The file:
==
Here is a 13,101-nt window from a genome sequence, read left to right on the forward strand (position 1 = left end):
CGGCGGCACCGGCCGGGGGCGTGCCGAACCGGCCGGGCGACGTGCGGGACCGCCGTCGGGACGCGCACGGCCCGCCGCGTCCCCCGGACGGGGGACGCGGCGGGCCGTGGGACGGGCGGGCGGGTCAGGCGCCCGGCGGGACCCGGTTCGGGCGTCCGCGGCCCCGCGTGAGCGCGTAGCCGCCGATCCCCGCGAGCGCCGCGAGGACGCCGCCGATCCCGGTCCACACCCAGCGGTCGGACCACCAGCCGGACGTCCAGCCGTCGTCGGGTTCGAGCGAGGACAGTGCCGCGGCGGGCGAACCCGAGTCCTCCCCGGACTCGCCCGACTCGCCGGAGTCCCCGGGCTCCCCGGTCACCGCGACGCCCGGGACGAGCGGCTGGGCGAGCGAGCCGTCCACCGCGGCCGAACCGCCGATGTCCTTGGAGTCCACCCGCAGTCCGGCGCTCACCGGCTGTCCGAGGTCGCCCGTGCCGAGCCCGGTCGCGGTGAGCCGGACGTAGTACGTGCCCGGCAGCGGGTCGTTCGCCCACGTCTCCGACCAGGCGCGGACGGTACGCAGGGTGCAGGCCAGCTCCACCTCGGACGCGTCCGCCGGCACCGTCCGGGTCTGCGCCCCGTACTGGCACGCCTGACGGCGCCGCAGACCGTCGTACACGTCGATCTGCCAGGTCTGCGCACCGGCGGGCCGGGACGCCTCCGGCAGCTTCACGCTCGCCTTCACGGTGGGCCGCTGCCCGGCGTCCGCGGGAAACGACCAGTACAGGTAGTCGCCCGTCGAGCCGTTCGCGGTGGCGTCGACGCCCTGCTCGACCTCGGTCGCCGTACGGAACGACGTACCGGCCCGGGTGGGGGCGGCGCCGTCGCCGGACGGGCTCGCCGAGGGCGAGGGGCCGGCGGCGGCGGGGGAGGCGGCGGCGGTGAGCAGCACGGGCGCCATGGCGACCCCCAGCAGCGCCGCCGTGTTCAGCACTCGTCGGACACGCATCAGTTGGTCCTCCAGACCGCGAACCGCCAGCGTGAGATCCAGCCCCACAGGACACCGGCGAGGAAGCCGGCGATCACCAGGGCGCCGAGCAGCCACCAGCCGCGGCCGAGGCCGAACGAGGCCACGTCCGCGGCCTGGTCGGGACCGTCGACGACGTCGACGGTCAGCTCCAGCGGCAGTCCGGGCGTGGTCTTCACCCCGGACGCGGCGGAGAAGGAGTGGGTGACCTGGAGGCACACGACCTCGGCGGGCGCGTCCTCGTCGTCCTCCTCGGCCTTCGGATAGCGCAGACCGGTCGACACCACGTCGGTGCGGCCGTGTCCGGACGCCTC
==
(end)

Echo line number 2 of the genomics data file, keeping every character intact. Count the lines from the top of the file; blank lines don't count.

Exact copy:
CGGCGGCACCGGCCGGGGGCGTGCCGAACCGGCCGGGCGACGTGCGGGACCGCCGTCGGGACGCGCACGGCCCGCCGCGTCCCCCGGACGGGGGACGCGGCGGGCCGTGGGACGGGCGGGCGGGTCAGGCGCCCGGCGGGACCCGGTTCGGGCGTCCGCGGCCCCGCGTGAGCGCGTAGCCGCCGATCCCCGCGAGCGCCGCGAGGACGCCGCCGATCCCGGTCCACACCCAGCGGTCGGACCACCAGCCGGACGTCCAGCCGTCGTCGGGTTCGAGCGAGGACAGTGCCGCGGCGGGCGAACCCGAGTCCTCCCCGGACTCGCCCGACTCGCCGGAGTCCCCGGGCTCCCCGGTCACCGCGACGCCCGGGACGAGCGGCTGGGCGAGCGAGCCGTCCACCGCGGCCGAACCGCCGATGTCCTTGGAGTCCACCCGCAGTCCGGCGCTCACCGGCTGTCCGAGGTCGCCCGTGCCGAGCCCGGTCGCGGTGAGCCGGACGTAGTACGTGCCCGGCAGCGGGTCGTTCGCCCACGTCTCCGACCAGGCGCGGACGGTACGCAGGGTGCAGGCCAGCTCCACCTCGGACGCGTCCGCCGGCACCGTCCGGGTCTGCGCCCCGTACTGGCACGCCTGACGGCGCCGCAGACCGTCGTACACGTCGATCTGCCAGGTCTGCGCACCGGCGGGCCGGGACGCCTCCGGCAGCTTCACGCTCGCCTTCACGGTGGGCCGCTGCCCGGCGTCCGCGGGAAACGACCAGTACAGGTAGTCGCCCGTCGAGCCGTTCGCGGTGGCGTCGACGCCCTGCTCGACCTCGGTCGCCGTACGGAACGACGTACCGGCCCGGGTGGGGGCGGCGCCGTCGCCGGACGGGCTCGCCGAGGGCGAGGGGCCGGCGGCGGCGGGGGAGGCGGCGGCGGTGAGCAGCACGGGCGCCATGGCGACCCCCAGCAGCGCCGCCGTGTTCAGCACTCGTCGGACACGCATCAGTTGGTCCTCCAGACCGCGAACCGCCAGCGTGAGATCCAGCCCCACAGGACACCGGCGAGGAAGCCGGCGATCACCAGGGCGCCGAGCAGCCACCAGCCGCGGCCGAGGCCGAACGAGGCCACGTCCGCGGCCTGGTCGGGACCGTCGACGACGTCGACGGTCAGCTCCAGCGGCAGTCCGGGCGTGGTCTTCACCCCGGACGCGGCGGAGAAGGAGTGGGTGACCTGGAGGCACACGACCTCGGCGGGCGCGTCCTCGTCGTCCTCCTCGGCCTTCGGATAGCGCAGACCGGTCGACACCACGTCGGTGCGGCCGTGTCCGGACGCCTC